Passive House Principles and Components in New Zealand

Passive House Certification

Passive homes in New Zealand are growing in popularity – and rightfully so because improving construction standards in New Zealand will always be of benefit. Homes built utilising the new Passive House standard have appeared around Auckland, Christchurch, Wellington and Queenstown.

This article will serve as an introduction into the world of Passive house building design and construction, covering sustainable and green design, air changes, passive house certified components and more.

Multi Level Passive House

What is a Passive House?

The Passive House standard is a world-leading building standard which is centered around energy efficient construction. Passive House design and construction means the house will require minimal energy consumption to achieve a comfortable temperature year-round, this includes all aspects of heating and cooling. In addition to providing comfort with minimal heating and cooling, the Passive House construction standard is designed to protect the building structure for long-term occupancy.

The standard can be applied to both residential buildings along with commercial premises. Various criteria must be met in order for the dwelling to be listed as an officially certified passive house. Online databases exist where you can search for certified passive house buildings, including various projects which included products by STIEBEL ELTRON. Many people are deciding to construct a living space which won't meet the exact criteria, but instead with a passive house planning package which fits into their budget.

Space Heating Energy Demand

Space Heating Energy Demand

Heating energy must not exceed 15 kWh per square metre per year (or 10 W per square meter of living space). Small demands for heating can easily be met with the installation of convection electric panel heaters in open rooms and electric undertile heating for bathrooms. If further heating is required, hydronic heat pump solutions are often recommended.

Space Cooling Energy Demand

Space Cooling Energy Demand

In areas where cooling is required, energy consumption to cool the living space is very similar to the energy consumption of heating energy, adjusted to allow for dehumidification. If a hydronic heating solution is included in the building design, it is recommended to select an inverter-driven air source hydronic heat pump, which can provide both heating and cooling.

Indoor Air Changes and Quality

Indoor Air Changes, Airtightness and Ventilation Systems

A maximum of 0.6 air changes per hour at 50 Pascals pressure (ACH50). Having such a low amount of air changes has the benefit of reducing the amount of heating and cooling energy consumption. However it also means mechanical ventilation with heat recovery is required to bring in fresh air and maintain healthy indoor air quality. Airtightness and ventilation is explained in greater detail below.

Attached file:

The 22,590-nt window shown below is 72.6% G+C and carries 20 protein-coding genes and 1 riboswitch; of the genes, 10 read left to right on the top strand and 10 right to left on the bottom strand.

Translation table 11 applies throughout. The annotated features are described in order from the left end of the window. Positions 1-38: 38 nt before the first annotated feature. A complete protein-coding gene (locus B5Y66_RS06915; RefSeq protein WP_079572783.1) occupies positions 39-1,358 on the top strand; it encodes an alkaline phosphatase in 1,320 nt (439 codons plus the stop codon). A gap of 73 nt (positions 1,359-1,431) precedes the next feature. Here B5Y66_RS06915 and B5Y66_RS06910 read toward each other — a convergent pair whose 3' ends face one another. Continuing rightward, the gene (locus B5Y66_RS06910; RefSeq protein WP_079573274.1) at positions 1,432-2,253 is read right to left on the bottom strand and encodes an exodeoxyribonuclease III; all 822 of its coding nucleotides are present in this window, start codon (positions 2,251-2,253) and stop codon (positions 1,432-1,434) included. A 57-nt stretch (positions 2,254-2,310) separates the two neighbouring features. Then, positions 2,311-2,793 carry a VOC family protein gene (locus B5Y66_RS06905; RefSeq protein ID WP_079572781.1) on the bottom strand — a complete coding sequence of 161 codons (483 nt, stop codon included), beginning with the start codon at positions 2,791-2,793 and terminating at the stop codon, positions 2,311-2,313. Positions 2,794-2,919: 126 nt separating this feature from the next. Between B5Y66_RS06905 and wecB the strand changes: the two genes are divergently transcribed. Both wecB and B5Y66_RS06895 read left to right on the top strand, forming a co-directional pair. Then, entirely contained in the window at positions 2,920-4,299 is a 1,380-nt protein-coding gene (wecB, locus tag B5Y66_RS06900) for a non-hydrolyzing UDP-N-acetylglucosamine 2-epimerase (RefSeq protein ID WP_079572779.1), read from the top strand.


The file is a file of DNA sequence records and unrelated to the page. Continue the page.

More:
Energy Efficiency and Demand

Energy Efficiency and Renewable Primary Energy Demand

The total energy consumption for all domestic applications, including room heating, water heaters, ventilation and domestic electricity must not exceed 60 kWh per square metre of treated floor per year.

Thermal Comfort

Thermal Comfort

Thermal comfort levels must be achieved in the entire living space and maintained year-round, with not more than 10% of the hours over 25 °C for a given year.

Building Envelopes and Energy Savings

Building Envelope

With implementation of the concepts above, a building envelope is created which separates the interior from the exterior. This separation acts to keep the interior at a comfortable and stable temperature, while the outside temperature and climate fluctuates depending on environmental weather conditions.

The building envelope for passive house standard designed buildings mostly consists of insulating all around the building, in addition to a final air-tight layer because most insulating material is not airtight. While construction methods, materials and technology may change and advance, the requirement for both insulation and an airtight layer will always remain.

The ability of the building's envelope is directly linked to the potential for energy savings, this is known as minimisation. The greater effectiveness of the insulation and airtight layer will minimise the required heating and cooling energy, increasing overall energy savings.

Thermal Bridges

Thermal Bridges are an important concept relating to design for the Passive House building standard. Thermal Bridges are defined as thermally weak points or interruptions in the building envelope which cause energy to be lost through heat losses. The heat losses from thermal bridges will cause lower interior temperatures of the surrounding areas. These lower temperatures cause moisture to build up and promote mould growth, impacting on the health and structural integrity of the building.